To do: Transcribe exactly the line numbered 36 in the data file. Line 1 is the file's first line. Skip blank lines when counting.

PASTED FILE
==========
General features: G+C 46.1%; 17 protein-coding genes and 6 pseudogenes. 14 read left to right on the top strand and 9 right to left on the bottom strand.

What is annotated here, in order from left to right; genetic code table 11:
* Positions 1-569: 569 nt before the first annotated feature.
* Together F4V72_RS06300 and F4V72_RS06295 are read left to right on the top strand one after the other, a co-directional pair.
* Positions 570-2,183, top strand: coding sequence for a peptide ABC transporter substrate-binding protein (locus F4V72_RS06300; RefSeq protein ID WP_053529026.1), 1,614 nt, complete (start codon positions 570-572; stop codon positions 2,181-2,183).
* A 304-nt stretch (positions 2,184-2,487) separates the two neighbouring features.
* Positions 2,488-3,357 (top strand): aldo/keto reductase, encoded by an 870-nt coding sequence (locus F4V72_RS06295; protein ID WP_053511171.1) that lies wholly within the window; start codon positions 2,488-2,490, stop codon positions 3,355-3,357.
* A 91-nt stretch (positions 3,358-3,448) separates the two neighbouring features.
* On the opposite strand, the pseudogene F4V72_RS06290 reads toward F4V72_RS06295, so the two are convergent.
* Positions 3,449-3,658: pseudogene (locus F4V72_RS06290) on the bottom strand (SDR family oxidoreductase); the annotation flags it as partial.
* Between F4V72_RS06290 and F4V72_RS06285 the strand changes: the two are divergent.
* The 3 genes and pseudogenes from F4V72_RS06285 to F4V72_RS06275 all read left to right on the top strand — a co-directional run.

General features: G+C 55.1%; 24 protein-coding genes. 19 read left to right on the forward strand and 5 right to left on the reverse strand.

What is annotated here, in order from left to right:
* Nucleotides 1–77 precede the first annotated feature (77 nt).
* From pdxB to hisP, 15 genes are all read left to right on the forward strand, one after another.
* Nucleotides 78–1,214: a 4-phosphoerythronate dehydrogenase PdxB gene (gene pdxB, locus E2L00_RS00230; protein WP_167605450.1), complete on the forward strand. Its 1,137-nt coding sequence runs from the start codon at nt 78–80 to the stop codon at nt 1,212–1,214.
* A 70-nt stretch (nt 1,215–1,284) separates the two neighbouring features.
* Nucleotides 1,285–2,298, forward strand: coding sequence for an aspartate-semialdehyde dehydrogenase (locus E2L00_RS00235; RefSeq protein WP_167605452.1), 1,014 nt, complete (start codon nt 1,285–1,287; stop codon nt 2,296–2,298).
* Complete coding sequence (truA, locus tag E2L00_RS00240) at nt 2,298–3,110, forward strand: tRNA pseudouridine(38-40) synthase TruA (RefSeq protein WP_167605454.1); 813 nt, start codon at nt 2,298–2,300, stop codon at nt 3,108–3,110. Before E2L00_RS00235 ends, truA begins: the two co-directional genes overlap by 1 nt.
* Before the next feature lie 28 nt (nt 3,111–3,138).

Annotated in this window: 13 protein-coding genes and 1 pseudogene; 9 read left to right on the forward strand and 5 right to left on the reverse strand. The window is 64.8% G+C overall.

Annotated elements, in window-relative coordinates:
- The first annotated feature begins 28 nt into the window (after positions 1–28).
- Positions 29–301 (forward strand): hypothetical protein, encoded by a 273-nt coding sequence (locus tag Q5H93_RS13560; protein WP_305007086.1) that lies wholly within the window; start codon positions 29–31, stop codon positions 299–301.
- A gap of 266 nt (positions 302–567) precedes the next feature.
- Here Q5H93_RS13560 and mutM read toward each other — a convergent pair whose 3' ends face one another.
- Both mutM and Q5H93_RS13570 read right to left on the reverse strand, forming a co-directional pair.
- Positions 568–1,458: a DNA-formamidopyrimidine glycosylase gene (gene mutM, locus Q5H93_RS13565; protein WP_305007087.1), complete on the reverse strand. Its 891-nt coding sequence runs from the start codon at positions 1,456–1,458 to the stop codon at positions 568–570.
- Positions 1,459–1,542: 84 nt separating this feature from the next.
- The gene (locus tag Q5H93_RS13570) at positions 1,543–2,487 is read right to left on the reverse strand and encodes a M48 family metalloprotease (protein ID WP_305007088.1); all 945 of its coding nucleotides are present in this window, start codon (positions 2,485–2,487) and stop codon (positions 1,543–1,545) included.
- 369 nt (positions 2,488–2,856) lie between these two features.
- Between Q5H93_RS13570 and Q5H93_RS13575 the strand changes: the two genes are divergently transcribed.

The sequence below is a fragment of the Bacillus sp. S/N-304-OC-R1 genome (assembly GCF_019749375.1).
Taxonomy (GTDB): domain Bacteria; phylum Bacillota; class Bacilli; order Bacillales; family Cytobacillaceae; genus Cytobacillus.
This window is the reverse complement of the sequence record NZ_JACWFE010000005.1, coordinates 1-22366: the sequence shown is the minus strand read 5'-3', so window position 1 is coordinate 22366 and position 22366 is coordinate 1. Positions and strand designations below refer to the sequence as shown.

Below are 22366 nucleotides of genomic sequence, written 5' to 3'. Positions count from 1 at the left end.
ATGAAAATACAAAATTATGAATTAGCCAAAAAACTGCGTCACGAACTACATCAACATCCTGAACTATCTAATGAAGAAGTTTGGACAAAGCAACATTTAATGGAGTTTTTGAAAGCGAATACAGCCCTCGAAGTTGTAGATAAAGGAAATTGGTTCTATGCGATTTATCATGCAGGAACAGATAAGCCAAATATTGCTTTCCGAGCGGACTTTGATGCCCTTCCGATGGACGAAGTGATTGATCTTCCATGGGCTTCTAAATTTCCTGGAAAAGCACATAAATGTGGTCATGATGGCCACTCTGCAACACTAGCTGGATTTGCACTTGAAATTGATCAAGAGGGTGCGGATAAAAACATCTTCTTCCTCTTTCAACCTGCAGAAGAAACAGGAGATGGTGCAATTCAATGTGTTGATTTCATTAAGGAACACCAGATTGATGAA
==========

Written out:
This window is the reverse complement of the sequence record NZ_JACWFE010000005.1, coordinates 1-22366: the sequence shown is the minus strand read 5'-3', so window position 1 is coordinate 22366 and position 22366 is coordinate 1. Positions and strand designations below refer to the sequence as shown.